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Israeli troops begin forced Gaza evictions


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Woman sets self afire in protest


A Jewish settler youth jumps over a burning barricade in Neveh Dekalim on Wednesday.

JERUSALEM -- Israeli troops Wednesday entered the largest Jewish settlement in Gaza, Neveh Dekalim, to evacuate as many as 4,000 people, many of whom had barricaded themselves inside a synagogue.

In protest against the evacuations, a 54-year-old woman in the Israeli city of Netivot set herself on fire Wednesday, police said. She was taken to a Beer Sheva hospital in serious condition. A protest was being held at a junction nearby, authorities said.

In Neveh Dekalim, unarmed Israeli soldiers led or carried away settlers or protesters who had infiltrated the settlements. Some of them were angry and tearful. Buses full of troops and policemen were brought in to transport them.

"I don't want to, I don't want to," screamed one woman as she was carried away, The Associated Press reported.

Officials said four troops would be brought in for every person refusing to leave. The buses transported settlers to temporary housing.

Israel Defense Forces Southern Command said that 60 percent of settlers had left Gaza by Wednesday afternoon.

3 killed on West Bank

On the West Bank on Wednesday, a Jewish settler grabbed a gun from an Israeli guard and opened fire on Palestinian workers in an industrial area of the Shilo settlement, killing three Palestinians, Israeli police said. Two Palestinians were wounded.

The settler, from the nearby Shvut Rahel settlement, was arrested.

It was not immediately known if the shooting was related to the evacuations. The two West Bank settlements involved are not among those to be evacuated.

The withdrawal is part of Israeli Prime Minister Ariel Sharon's plan to remove settlers from Gaza and four small areas of the West Bank, along with the Israeli troops who guard them, in hopes of reinvigorating the Israeli-Palestinian peace process.

During televised remarks Wednesday, Sharon said, "There are difficult incidents ... largely because of the actions of youngsters, teenagers" who have infiltrated the settlements. "They are making what is happening more difficult."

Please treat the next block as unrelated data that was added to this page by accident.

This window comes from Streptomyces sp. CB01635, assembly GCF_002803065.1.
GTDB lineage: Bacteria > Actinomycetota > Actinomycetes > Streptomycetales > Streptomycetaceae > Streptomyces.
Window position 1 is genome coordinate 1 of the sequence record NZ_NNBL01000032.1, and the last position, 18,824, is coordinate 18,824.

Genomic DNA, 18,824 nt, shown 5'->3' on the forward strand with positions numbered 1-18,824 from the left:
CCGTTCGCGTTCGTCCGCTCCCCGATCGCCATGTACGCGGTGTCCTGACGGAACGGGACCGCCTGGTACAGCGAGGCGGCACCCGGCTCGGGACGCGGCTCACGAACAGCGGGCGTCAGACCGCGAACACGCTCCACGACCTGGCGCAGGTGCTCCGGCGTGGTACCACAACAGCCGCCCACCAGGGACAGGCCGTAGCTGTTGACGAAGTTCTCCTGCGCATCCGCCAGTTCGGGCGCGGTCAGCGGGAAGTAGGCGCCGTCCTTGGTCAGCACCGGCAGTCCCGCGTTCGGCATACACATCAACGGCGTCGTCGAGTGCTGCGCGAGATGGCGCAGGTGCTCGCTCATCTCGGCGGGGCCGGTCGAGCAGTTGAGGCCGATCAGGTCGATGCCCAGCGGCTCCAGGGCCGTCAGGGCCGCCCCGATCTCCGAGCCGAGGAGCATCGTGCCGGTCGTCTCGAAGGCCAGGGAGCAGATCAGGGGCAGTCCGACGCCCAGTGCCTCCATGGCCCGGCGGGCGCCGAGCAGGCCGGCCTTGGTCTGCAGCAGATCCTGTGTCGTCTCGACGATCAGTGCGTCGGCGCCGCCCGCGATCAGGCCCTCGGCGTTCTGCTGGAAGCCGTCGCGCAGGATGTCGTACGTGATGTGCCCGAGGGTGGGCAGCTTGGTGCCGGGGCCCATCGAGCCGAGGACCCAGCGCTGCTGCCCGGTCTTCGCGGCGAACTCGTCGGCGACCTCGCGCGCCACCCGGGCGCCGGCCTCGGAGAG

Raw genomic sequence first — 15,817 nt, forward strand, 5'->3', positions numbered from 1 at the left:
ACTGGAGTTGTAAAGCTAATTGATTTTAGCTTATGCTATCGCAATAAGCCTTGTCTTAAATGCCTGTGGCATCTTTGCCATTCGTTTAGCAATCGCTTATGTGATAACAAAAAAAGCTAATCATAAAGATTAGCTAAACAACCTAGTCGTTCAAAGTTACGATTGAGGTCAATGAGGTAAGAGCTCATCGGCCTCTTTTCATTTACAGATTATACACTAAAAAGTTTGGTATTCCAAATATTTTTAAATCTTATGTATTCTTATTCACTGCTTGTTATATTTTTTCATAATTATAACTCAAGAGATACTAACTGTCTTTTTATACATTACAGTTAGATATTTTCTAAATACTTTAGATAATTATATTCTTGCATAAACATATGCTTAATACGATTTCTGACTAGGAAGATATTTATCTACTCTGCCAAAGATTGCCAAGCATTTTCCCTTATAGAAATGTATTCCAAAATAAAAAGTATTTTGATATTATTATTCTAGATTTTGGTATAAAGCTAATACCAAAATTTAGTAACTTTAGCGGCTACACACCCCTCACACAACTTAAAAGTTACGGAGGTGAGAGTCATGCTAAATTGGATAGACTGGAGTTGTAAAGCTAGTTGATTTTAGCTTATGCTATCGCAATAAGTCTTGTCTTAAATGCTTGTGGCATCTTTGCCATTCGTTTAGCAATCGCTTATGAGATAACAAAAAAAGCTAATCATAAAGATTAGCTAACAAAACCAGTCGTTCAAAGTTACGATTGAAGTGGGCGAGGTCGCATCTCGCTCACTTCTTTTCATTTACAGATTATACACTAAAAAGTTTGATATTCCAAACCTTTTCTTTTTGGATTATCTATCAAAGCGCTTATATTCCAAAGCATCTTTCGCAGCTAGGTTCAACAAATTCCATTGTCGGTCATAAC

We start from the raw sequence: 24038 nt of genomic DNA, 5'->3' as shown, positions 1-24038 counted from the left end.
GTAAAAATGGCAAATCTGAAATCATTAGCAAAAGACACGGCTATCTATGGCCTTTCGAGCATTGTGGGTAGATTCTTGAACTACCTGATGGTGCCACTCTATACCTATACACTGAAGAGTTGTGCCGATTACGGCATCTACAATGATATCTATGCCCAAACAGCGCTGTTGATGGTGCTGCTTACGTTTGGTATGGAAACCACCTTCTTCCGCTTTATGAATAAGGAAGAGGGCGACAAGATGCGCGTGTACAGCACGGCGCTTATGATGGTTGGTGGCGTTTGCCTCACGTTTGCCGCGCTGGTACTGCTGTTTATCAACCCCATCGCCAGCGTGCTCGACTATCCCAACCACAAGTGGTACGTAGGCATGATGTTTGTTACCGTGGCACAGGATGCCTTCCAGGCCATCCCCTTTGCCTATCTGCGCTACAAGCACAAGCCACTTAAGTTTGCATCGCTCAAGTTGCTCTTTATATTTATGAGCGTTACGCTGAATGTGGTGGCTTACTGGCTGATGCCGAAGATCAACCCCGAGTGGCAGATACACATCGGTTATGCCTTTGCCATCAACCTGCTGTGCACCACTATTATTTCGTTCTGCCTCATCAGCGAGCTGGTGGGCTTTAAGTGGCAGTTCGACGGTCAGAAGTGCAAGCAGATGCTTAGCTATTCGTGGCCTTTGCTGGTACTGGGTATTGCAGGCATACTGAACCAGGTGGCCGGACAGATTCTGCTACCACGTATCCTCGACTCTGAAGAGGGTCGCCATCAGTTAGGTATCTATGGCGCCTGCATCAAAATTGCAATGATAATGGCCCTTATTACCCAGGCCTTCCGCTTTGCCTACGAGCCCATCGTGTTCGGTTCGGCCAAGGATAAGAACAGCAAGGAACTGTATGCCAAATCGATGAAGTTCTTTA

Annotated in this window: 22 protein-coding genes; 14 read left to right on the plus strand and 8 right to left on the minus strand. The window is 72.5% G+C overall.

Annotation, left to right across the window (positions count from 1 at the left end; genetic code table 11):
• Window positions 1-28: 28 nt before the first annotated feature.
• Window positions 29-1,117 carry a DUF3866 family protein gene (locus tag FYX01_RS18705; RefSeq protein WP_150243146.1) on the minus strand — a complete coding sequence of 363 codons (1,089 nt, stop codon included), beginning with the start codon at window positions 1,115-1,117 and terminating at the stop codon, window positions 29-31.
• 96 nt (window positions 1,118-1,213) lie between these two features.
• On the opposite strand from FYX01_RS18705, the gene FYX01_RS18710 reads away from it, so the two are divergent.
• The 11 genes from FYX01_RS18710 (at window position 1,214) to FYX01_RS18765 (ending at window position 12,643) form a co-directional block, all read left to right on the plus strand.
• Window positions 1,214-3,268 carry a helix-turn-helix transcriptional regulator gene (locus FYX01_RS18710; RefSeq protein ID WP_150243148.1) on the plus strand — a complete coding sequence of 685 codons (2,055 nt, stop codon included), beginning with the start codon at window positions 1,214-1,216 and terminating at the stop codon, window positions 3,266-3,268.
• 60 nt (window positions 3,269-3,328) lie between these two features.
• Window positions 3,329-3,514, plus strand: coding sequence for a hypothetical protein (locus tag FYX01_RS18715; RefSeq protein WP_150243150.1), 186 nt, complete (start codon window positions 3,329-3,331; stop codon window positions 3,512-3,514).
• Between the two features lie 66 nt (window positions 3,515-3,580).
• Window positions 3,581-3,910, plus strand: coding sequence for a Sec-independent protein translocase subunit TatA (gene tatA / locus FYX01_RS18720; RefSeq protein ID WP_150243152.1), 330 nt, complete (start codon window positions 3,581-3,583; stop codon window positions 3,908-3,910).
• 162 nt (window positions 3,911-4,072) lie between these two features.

Some settlers don't wish to leave because they believe Gaza is part of the traditional Jewish homeland. Other secular Israelis say they believe the move rewards terrorists and will lead to more attacks from Palestinian militant groups.

The air in Neveh Dekalim was thick with smoke from fires set by protesters. Troops were attempting to extinguish the blazes. Demonstrators also threw bottles and eggs at Israeli soldiers.

People were arrested during the evacuations, although the exact number was not available.

Neveh Dekalim was among six to eight settlements set to be evacuated Wednesday as part of Israeli efforts to evacuate about 9,000 settlers from Gaza.

There are 21 settlements in Gaza, and the deadline for the settlers to voluntarily leave passed Monday, although they were given a 48-hour grace period.

In addition to Nevah Dekalim, IDF and Israeli police forces had entered the settlements of Ganei Tal, Tel Katifa and Kerem Atzmona, according to an IDF statement, and the evacuation of Tel Katifa was complete.

Also completed, were evacuations of Bedolah, Morag, Slav, Rufiah Yam, Gadid and Peat Sadeh settlements, Israeli police said.

According to IDF and Israeli police on Wednesday afternoon, 583 houses and public buildings had been evacuated of the 2,206 houses and public buildings in Gaza's Israeli communities.

About half of Neveh Dekalim's residents have left, but many of those remaining had said they were prepared to resist the Israeli pullout from Gaza. The settlement has 2,600 permanent residents, but that number has increased because of hundreds of protesters.

At least 1,000 people had shut themselves inside a synagogue, which could prove difficult for Israeli troops to evacuate.

"You should be ashamed at what you are doing," a woman who was pushing a baby stroller, told soldiers, according to AP.

Pictures from inside the building showed it was jammed with people, many of them sobbing.

The streets of the settlement were almost completely deserted, as other settlers shut themselves inside their homes.

An agreement was being negotiated that would allow Neveh Dekalim residents to hold a formal ceremony before leaving voluntarily at about 4 p.m. (9 a.m. ET).


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I just don't know who to pity. ;)

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The ones who left when asked are going to recieve $300,000 to $500,000 depending on family size. Saw that on the news last night.

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The ones who left when asked are going to recieve $300,000 to $500,000 depending on family size. Saw that on the news last night.

Damn, i should've been there... :lol: :lol:

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